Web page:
Book Review: Awakenings by Edward Lazellari
I received a review copy from the author. This does not affect the contents of my review and all opinions are my own.
Mogsy’s Rating: 3.5 of 5 stars
Series: Book 1 of Guardians of Aandor
Publisher: Tor (August 30, 2011)
Length: 348 pages
Do not let the blurb or the cover of Awakenings deceive you—its marketing actually belies a very interesting book, which turned out to be nothing like I expected. At first glance, you would be forgiven for dismissing this as yet another urban fantasy with undertones of noir and the supernatural. Dig a little deeper, however, and you’ll find that the world is not as it seems. When it came to categorizing this book, I ended up tagging it Urban and Epic fantasy, because ultimately it encompassed elements from both genres.
As the story unfolds, readers are introduced to a cast of characters which include Cal MacDonnell, a New York City cop. Thirteen years ago, he woke up in a field with no memory of where he came from or how he got there. His entire life now revolves around his wife Cat and their young daughter Bree. Next is Seth Raincrest, a jaded self-centered slacker who has few friends and no prospects for the future. Like Cal, Seth can’t remember anything before thirteen years ago, when he was found as a boy outside a burning house, his parents presumably dead inside. He spent the rest of his childhood in orphanages and foster care, and now struggles to make ends meet as an amateur pornographer. And finally, there’s thirteen-year-old Daniel who lives with his adoptive mother and abusive stepdad. Despite his troubles at home and at school, all Daniel wants is to be a good person and help his friends.
For Cal, what began as an average night on the job quickly turns deadly as he and his partner are called to the scene of a disturbance. In a derelict building, they are suddenly ambushed by otherworldly beings who seem to know about Cal’s past. Now his wife and daughter are in danger, and the night would have ended in disaster had it not been for the intervention of a mysterious red-headed woman named Lelani who claims to be a sorceress from another world. Promising to have all the answers to Cal and Seth’s questions about their past, she leads them on a quest to regain their memories because hanging in the balance is the life of a child they must find before their enemies can get to him first.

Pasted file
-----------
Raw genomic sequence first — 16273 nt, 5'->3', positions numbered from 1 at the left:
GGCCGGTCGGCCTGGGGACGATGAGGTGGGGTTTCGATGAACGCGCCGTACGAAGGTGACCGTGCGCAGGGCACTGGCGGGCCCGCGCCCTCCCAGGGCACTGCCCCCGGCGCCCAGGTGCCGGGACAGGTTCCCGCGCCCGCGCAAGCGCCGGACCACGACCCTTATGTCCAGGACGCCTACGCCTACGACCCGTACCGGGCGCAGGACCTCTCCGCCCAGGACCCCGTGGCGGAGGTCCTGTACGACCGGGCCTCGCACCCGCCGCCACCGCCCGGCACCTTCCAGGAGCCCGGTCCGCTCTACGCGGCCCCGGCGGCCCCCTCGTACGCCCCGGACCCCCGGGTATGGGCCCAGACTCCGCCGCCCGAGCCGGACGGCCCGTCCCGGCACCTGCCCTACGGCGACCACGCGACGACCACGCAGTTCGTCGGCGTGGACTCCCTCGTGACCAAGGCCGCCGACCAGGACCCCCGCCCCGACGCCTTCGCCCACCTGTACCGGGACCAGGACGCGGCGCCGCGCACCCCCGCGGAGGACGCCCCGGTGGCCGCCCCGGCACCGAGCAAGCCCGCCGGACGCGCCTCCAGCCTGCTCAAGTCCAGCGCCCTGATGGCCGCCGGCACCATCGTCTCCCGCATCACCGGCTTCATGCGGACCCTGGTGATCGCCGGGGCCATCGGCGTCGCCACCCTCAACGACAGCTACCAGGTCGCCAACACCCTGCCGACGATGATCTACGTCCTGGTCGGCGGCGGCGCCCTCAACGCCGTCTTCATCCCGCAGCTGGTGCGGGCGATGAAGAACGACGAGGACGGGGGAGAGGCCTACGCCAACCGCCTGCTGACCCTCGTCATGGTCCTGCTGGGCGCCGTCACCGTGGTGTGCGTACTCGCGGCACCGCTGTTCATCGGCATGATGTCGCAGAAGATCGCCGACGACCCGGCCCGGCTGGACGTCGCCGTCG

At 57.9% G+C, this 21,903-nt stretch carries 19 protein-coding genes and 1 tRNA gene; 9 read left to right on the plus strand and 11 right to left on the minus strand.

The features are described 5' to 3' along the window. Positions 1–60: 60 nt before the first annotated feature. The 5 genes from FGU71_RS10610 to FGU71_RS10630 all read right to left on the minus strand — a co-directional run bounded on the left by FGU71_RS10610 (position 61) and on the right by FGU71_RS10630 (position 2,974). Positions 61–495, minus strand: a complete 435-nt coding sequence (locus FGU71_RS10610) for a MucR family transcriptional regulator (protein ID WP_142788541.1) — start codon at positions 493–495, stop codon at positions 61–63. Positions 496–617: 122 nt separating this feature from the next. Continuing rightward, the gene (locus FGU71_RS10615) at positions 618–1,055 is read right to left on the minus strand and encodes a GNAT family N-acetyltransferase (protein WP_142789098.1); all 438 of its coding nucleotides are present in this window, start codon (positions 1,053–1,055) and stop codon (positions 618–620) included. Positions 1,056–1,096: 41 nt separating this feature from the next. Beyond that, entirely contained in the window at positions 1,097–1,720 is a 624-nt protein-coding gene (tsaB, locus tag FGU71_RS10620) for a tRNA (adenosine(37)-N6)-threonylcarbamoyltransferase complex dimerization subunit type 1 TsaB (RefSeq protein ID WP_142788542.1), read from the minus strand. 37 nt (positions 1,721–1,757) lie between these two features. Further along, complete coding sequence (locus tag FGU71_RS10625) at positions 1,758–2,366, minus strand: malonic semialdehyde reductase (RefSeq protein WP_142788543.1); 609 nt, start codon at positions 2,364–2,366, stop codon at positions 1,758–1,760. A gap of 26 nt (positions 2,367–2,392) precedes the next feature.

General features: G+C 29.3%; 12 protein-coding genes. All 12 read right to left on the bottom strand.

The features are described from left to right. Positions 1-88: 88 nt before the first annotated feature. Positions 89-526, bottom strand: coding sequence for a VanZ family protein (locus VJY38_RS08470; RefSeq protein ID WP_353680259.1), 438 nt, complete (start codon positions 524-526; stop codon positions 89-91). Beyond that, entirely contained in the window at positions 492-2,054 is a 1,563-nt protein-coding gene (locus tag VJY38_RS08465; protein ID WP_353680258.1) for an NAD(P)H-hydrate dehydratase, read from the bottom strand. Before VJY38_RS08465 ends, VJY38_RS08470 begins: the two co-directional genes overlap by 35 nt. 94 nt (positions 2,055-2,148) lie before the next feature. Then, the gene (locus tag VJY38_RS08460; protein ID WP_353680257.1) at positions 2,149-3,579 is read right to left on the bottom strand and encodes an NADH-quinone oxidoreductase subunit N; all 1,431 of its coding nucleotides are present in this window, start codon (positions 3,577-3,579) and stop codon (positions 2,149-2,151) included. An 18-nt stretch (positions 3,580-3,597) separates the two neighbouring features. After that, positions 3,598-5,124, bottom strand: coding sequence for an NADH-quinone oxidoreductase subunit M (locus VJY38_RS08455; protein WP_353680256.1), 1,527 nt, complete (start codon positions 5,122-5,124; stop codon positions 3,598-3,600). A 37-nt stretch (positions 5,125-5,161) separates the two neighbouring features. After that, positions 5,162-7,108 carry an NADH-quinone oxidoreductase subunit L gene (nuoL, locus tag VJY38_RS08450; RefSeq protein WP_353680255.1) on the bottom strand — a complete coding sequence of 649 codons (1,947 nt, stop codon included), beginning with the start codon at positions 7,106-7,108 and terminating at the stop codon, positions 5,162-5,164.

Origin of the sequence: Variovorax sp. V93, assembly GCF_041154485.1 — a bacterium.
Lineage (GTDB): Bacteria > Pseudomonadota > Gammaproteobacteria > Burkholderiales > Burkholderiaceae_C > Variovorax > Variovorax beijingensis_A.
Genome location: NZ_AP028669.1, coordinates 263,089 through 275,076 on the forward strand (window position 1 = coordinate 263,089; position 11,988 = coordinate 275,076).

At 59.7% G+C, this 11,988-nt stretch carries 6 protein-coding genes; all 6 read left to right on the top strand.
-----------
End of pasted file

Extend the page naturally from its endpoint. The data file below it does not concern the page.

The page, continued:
As you can see, the story which initially presents itself as an urban fantasy quickly transforms into something wholly different. I’ve seen the term “inverse portal fantasy” used to describe books like this, and it is quite appropriate in the case of Awakenings. Gradually, the mundane world becomes permeated by elements more commonly found in high fantasy settings, such as wizards, centaurs, other creatures like gnolls, and politics from a feudal medieval realm. The result is this strange mishmash of different concepts and tones, featuring the modern existing beside the antiquated, or science and technology comingling with magic.
But of course, this hodgepodge of ideas also causes a fair amount of confusion, especially in the early parts of the novel, with the vagueness of the situation further exacerbated by the characters’ amnesia because they are not aware of what’s going on themselves. Another hitch is the lengthy setup and the amount of time it takes to introduce all the characters and their backstories. Not surprisingly, a book like this requires lots of groundwork before all the various plot threads can even begin to come together. And finally, there’s the obvious drawback regarding reader expectations. If an urban fantasy fan were to pick up Awakenings, for example, there’s no telling how they would react to the sudden change in style and tone around midway through the novel, when the contemporary aspects start to give way to more epic fantasy elements.
The good news is, the writing is fantastic. Edward Lazellari does an incredible job juggling all the story’s moving parts, ratcheting up tensions when required in order to draw the reader deeper into this dark mystery. His prose is also smooth and very polished, and if I hadn’t known this was his first novel, I would have thought he’d been doing this for years. To be honest, I only really have one main complaint, and that was the ending. I found no closure in it at all, not even the slightest sense that any of the multitude of loose ends have been tied, making this entire novel feel like one long drawn-out prologue. I can’t deny the lack of answers frustrated me, and it’s just a shame that this is perhaps the book’s greatest weakness, because otherwise everything else about it was rock solid.
Still, on the whole I did enjoy reading Awakenings. Despite the open ending, I’m intrigued by the ideas Lazellari has presented here, and also curious about what he has in store for his characters. By the looks of things, the next book The Lost Prince will be bringing even more of the storylines together, and I’m definitely looking forward to checking it out.